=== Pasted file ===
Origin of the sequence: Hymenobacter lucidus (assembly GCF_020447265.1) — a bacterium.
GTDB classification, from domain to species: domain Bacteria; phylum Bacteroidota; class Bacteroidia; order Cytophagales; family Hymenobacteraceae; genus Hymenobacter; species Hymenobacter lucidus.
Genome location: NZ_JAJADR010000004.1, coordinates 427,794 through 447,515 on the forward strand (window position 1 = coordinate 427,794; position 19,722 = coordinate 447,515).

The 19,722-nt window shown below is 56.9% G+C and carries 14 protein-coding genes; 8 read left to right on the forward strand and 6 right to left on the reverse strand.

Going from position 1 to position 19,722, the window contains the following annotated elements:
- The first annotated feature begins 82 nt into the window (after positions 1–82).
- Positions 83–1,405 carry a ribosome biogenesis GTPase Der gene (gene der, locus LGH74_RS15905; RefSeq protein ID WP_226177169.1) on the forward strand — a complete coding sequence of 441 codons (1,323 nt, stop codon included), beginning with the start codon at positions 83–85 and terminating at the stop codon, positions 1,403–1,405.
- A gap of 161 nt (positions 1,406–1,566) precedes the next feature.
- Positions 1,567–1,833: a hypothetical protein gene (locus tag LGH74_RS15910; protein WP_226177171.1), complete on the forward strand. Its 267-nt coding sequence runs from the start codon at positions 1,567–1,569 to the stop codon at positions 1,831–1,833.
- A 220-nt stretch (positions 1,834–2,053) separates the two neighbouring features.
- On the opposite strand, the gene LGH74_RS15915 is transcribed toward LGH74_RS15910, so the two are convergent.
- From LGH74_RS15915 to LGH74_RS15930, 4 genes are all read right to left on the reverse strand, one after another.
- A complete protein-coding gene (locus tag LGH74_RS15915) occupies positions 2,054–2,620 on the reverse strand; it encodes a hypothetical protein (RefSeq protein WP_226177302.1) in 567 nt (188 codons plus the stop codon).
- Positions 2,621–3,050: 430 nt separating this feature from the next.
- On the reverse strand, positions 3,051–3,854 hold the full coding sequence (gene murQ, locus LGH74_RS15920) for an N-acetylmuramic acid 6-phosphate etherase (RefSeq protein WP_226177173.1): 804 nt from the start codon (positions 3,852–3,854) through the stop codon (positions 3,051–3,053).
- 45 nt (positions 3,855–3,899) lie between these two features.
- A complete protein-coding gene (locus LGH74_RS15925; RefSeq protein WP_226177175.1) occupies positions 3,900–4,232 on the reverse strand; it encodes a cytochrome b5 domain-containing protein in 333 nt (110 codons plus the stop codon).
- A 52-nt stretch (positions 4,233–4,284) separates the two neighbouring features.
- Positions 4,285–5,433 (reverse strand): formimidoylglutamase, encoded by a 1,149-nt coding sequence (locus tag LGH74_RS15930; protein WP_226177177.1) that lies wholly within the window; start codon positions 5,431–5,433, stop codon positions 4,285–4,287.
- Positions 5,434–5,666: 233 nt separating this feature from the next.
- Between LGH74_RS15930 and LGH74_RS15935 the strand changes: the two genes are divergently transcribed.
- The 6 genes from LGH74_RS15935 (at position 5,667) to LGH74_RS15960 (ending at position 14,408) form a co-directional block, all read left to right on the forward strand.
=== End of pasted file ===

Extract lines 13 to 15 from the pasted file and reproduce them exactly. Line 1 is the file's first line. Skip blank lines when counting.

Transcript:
- A complete protein-coding gene (locus tag LGH74_RS15915) occupies positions 2,054–2,620 on the reverse strand; it encodes a hypothetical protein (RefSeq protein WP_226177302.1) in 567 nt (188 codons plus the stop codon).
- Positions 2,621–3,050: 430 nt separating this feature from the next.
- On the reverse strand, positions 3,051–3,854 hold the full coding sequence (gene murQ, locus LGH74_RS15920) for an N-acetylmuramic acid 6-phosphate etherase (RefSeq protein WP_226177173.1): 804 nt from the start codon (positions 3,852–3,854) through the stop codon (positions 3,051–3,053).